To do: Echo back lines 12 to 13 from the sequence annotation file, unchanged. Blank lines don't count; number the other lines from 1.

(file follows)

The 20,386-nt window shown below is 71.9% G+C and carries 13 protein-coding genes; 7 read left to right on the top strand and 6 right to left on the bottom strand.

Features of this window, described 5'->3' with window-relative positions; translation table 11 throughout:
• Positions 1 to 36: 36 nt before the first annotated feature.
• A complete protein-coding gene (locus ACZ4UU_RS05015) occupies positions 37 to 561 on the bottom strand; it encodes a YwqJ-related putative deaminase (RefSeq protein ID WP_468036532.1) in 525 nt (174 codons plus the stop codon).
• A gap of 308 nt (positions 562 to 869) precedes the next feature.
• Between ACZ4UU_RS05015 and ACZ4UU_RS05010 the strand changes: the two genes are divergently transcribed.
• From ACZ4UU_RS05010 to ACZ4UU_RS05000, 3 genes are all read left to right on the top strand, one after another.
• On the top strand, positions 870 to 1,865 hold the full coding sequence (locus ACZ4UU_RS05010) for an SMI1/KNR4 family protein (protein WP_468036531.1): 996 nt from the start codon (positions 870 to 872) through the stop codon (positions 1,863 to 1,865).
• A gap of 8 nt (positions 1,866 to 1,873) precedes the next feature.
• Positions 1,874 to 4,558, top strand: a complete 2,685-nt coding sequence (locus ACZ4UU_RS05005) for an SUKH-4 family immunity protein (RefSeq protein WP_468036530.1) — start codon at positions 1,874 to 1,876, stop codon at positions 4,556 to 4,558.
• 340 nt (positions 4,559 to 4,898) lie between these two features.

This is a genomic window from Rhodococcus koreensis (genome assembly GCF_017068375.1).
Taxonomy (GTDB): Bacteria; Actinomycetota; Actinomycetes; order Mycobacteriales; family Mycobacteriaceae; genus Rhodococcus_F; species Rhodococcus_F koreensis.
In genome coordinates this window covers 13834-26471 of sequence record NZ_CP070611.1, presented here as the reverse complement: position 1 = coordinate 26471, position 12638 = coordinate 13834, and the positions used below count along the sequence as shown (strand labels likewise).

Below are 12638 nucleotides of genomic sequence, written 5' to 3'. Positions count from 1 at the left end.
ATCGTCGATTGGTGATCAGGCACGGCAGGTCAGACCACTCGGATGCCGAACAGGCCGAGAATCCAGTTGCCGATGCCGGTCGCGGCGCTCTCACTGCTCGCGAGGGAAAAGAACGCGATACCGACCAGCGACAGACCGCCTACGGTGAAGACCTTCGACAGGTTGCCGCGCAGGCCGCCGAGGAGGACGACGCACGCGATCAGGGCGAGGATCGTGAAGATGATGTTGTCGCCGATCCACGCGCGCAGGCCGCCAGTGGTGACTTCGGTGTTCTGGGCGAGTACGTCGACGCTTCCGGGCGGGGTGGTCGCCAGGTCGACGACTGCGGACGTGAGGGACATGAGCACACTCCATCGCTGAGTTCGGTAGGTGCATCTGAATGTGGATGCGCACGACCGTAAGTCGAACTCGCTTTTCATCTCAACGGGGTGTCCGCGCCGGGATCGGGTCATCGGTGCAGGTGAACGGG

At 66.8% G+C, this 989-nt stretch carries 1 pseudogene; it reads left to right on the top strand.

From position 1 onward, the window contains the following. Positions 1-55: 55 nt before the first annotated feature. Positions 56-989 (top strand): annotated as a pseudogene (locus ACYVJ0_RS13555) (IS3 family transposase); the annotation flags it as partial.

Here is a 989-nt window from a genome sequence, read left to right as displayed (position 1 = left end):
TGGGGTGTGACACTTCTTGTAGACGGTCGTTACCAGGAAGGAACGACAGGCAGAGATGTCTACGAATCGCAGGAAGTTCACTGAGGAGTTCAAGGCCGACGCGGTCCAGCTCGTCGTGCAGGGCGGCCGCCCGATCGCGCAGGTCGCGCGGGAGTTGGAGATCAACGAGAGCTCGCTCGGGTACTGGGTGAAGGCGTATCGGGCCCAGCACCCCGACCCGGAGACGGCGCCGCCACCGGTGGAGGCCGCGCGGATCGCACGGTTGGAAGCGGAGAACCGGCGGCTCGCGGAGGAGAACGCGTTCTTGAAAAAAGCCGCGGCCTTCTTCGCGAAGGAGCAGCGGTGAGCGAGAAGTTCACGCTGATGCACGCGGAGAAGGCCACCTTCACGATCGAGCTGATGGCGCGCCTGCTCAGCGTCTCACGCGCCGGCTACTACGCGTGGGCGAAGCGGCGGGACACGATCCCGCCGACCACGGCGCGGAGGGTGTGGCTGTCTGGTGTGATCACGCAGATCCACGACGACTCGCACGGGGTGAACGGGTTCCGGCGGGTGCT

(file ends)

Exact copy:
This is a genomic window from Rhodococcus koreensis (genome assembly GCF_017068375.1).
Taxonomy (GTDB): Bacteria; Actinomycetota; Actinomycetes; order Mycobacteriales; family Mycobacteriaceae; genus Rhodococcus_F; species Rhodococcus_F koreensis.